Regarding your June 4 article on the murder of Reetpaul Singh Rana ("'Innocent People Don't Want Attorneys'"): For a criminal justice system based on laws, you have to embrace those laws or get them changed. The Supreme Court has affirmed the rights to remain silent, have effective legal counsel and be innocent until proven guilty by sufficient proof. And we've all heard of people convicted but later found to be innocent, with their lives ruined or even wrongfully executed.
Police have an incredibly difficult job. Most officers accept and honor our system of law, even knowing it occasionally protects the guilty from the law's penalties. If a court of law finds officers in the Rana murder trial violated defendants' constitutional protections, I suspect the officers only acted as they believed their superiors expected them to act. Police performance ratings focus on how many cases they "clear" by getting a conviction, rather than how many people they investigate and prove innocent. Honoring constitutional protections should be just as important as how many cases they clear.
That's true especially in this case, where detective Wayne Hanson is quoted as saying, "there's still evidence and witnesses enough to go forward." One wonders what pressure the officers were under to also use tactics Judge Chen described as "classic examples of what police should NOT do when the subject of an interrogation asks for counsel." We should look behind what the officers did to see what their superiors and prosecutors expect them to do — note that the United States Attorney's Office is appealing the judge's ruling, apparently unqualifiedly approving what happened.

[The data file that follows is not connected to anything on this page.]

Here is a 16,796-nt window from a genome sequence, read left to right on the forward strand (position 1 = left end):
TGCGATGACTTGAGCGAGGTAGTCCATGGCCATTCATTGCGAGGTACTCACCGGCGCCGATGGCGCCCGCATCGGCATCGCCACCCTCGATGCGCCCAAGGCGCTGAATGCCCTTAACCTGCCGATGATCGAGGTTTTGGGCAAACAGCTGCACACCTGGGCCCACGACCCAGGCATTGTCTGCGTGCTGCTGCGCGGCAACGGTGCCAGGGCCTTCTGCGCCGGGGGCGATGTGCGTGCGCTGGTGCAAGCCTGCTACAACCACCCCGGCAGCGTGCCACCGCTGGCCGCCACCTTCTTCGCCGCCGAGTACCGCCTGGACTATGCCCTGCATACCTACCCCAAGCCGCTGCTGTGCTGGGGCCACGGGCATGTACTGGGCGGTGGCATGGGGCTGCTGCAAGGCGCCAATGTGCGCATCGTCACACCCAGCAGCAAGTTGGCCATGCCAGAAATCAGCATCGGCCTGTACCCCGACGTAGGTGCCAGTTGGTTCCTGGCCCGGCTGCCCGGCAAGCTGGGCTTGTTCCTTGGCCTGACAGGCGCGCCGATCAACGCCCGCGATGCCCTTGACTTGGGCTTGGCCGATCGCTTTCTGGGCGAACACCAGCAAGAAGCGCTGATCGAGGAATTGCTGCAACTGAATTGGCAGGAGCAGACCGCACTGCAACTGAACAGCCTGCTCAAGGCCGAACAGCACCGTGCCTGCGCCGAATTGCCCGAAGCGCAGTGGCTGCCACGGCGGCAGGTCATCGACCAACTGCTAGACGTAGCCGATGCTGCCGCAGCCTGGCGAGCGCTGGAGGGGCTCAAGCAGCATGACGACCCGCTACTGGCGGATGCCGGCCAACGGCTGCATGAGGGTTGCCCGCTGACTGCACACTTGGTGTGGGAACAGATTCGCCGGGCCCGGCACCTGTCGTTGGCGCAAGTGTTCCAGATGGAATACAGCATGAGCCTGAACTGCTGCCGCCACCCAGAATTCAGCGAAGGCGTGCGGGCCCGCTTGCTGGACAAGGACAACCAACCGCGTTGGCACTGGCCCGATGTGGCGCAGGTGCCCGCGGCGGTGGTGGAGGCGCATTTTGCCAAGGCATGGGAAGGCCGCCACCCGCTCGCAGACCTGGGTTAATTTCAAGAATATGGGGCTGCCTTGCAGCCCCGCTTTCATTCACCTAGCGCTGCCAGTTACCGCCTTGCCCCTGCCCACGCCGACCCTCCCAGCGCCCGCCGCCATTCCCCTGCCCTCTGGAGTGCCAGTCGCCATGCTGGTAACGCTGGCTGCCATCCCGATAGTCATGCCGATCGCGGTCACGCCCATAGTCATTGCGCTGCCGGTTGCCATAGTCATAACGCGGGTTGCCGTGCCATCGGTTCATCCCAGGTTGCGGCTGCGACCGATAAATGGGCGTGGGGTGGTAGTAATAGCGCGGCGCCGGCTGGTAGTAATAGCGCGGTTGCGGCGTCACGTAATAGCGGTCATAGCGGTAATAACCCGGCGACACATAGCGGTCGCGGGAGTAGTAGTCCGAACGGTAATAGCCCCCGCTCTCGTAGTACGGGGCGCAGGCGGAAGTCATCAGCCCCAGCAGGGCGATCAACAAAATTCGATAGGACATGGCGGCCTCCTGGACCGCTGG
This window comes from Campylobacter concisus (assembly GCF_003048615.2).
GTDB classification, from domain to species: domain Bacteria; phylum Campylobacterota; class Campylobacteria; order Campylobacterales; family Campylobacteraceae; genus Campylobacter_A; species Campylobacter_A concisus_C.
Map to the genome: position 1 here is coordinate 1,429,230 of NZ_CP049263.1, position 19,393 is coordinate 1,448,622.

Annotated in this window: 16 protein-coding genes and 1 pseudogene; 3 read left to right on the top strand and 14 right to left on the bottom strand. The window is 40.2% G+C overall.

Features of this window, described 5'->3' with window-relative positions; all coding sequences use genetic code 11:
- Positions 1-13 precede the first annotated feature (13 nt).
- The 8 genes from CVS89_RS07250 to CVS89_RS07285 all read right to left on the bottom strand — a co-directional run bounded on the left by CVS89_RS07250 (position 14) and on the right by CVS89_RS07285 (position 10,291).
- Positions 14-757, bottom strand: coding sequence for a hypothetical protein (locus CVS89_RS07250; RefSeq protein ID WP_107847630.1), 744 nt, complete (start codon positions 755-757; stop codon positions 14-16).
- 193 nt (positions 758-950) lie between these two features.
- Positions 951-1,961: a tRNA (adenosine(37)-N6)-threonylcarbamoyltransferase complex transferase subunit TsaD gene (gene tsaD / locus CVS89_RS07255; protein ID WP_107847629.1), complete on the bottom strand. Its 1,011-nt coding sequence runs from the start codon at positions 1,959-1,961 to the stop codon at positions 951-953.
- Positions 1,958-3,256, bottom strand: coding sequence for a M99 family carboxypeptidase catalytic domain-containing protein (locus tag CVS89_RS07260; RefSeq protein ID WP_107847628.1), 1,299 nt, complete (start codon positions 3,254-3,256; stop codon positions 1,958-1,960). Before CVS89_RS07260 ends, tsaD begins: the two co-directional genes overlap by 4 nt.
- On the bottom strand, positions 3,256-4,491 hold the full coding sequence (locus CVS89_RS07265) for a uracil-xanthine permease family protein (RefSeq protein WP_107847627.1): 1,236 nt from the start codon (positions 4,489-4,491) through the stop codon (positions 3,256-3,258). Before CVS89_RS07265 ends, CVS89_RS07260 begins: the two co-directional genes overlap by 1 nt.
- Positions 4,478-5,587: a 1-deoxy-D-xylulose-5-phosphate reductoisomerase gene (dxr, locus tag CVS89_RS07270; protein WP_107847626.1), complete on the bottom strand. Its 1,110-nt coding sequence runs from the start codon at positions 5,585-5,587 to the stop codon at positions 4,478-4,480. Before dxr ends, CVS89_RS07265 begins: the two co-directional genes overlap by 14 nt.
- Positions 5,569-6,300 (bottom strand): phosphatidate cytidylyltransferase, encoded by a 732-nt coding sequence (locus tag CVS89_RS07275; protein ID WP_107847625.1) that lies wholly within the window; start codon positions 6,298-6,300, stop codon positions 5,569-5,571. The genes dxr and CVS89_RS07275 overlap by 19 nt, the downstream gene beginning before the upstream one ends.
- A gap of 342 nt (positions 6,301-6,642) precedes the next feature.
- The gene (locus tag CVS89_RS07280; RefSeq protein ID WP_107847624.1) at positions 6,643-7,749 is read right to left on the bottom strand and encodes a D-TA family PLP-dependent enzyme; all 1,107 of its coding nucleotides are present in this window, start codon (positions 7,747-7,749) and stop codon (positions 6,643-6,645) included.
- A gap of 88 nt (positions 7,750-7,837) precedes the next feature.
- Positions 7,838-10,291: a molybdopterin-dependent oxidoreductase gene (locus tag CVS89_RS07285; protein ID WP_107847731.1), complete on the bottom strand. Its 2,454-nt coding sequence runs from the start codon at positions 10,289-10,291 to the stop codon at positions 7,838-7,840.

Jeff Knapp, Arcata
So, "innocent people don't want attorneys," huh? If that's so, then anyone with an attorney can be assumed to be guilty, right? Why on earth didn't anyone tell us this sooner? Think of the implications! No more of that pesky evidence and witness testimony stuff; a jury can simply say, "Hey, look... He has an attorney! Guilty as charged!" Slam-dunk conviction. Soon, no one, innocent or not, will want an attorney and they will simply go away and we can all go back to lynching one another in the streets like in the good old days. Brilliant!
Thank you, detective Hanson, for your thoughtful insight into how the system ought to function. Whatever taxpayer money you've spent on the case thus far should be amply compensated by the streamlining of the legal process that is sure to follow.
Ken Burton, Eureka